Franchising News South Africa

Subscribe to industry newsletters

Search jobs

Small business model offers growth during recession

Franchising offers prospective entrepreneurs a tried and trusted model that provides the concept, support and infrastructure those new businesses need. This is essential as the risks for new business owners increase daily.
Richard Mukheibir
Richard Mukheibir

The current economic outlook is like "the wings behind us," says Richard Mukheibir from Cash Converters. "In this business, instead of holding back this is the opportunity to double the business in size over the next year. Our retail presence is becoming stronger - we completed two million transactions last year and expect this figure to grow by at least a third this year, with 50% of the retail turnover still in the higher priced better value items such as electronics."

It is access to cash at a time when about 19 million people in South Africa are credit users and approximately 47% of them have credit-impaired records.

"The current business model is changing to include financial services products, which are growing faster. Currently the item surety offering is proving successful. It has a 75-85% redeem rate. This product ensures that a consumer never gets into a debt spiral, as the loan simply is extinguished.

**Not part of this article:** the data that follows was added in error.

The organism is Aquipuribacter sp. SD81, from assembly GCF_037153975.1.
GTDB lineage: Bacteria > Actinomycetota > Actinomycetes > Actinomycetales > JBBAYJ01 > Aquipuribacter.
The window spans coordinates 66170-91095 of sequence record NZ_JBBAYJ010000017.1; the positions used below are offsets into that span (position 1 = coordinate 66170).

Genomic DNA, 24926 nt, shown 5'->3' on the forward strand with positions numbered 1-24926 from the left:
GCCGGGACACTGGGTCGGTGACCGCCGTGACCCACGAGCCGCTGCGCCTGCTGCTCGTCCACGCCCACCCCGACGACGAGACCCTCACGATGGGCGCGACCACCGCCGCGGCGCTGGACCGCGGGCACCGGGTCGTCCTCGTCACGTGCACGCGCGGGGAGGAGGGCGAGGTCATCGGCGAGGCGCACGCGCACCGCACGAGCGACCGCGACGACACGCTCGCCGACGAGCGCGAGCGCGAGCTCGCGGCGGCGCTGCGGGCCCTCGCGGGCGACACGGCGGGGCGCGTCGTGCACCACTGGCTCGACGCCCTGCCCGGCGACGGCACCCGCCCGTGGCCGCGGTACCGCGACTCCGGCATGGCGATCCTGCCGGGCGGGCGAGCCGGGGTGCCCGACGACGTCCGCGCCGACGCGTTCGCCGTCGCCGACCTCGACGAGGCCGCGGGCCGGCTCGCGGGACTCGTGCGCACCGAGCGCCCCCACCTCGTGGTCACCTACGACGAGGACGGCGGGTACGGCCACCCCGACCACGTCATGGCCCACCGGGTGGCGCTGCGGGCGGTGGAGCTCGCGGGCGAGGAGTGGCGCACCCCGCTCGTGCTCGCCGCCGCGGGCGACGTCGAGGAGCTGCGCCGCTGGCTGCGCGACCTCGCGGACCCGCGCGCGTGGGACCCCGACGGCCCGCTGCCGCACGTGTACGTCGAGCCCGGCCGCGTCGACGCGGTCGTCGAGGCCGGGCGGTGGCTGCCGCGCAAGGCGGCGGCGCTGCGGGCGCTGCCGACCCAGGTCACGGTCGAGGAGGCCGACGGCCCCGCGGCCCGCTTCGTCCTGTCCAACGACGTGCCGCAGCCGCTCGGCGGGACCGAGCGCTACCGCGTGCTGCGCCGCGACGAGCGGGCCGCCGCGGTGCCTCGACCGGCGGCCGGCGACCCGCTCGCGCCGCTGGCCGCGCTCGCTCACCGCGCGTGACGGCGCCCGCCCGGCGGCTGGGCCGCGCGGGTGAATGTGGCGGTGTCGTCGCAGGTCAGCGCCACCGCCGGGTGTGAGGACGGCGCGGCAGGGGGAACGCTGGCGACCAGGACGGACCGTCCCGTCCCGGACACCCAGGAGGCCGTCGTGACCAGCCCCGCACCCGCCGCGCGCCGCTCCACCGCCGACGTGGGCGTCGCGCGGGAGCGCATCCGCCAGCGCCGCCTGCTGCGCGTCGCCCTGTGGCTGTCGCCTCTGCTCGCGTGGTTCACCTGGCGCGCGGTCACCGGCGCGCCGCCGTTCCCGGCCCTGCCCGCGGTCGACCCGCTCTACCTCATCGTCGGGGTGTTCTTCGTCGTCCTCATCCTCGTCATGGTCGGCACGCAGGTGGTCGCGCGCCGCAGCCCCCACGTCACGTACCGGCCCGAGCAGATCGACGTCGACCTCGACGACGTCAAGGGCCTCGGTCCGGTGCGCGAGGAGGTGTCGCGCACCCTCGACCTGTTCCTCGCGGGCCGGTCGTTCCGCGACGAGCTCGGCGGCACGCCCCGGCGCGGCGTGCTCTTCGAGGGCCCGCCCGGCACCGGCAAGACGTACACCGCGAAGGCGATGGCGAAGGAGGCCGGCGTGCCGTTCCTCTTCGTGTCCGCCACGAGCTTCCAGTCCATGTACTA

"The payday advance service is also gaining ground with the customers. What makes these products so successful is that it is a quick process for a customer to gain access to cash. In the case of a payday advance, it takes 30 minutes for a new customer and 10 minutes for repeat customers and about 85% of our customers are repeat customers.

"The appeal for potential franchisees is that our franchise model usually provides a return on investment in a 3-year period, provided the franchisee has an eye on the business all the time," he concludes.

Enticing franchisees back to South Africa, funding ventures

According to Angel Jones, CEO and founder of Homecoming Revolution, an organisation that is determined to bring skills back to South Africa, franchising is an option that she promotes. "In our recent expo in London, 88 of the agents in the expo were franchising brokers." She adds that for every entrepreneur that returns to South Africa at least three jobs are created.

Franchising has proven its success in so many industries that small and medium specialist risk finance company, Business Partners Limited, has just launched its franchise fund, backed by the Development Bank of South Africa (DBSA) aimed at allowing previously disadvantaged entrepreneurs, with limited assets and access to capital, to qualify as franchisees.

According to Christo Botes, executive director at Business Partners Limited, "The total Franchise Fund amounts to R107.03 million and consists of R48.65m from National Treasury's Jobs Fund (R38.92m for financing and R9.73m for technical assistance), as well as R58.38m from Business Partners Limited."

Let's do Biz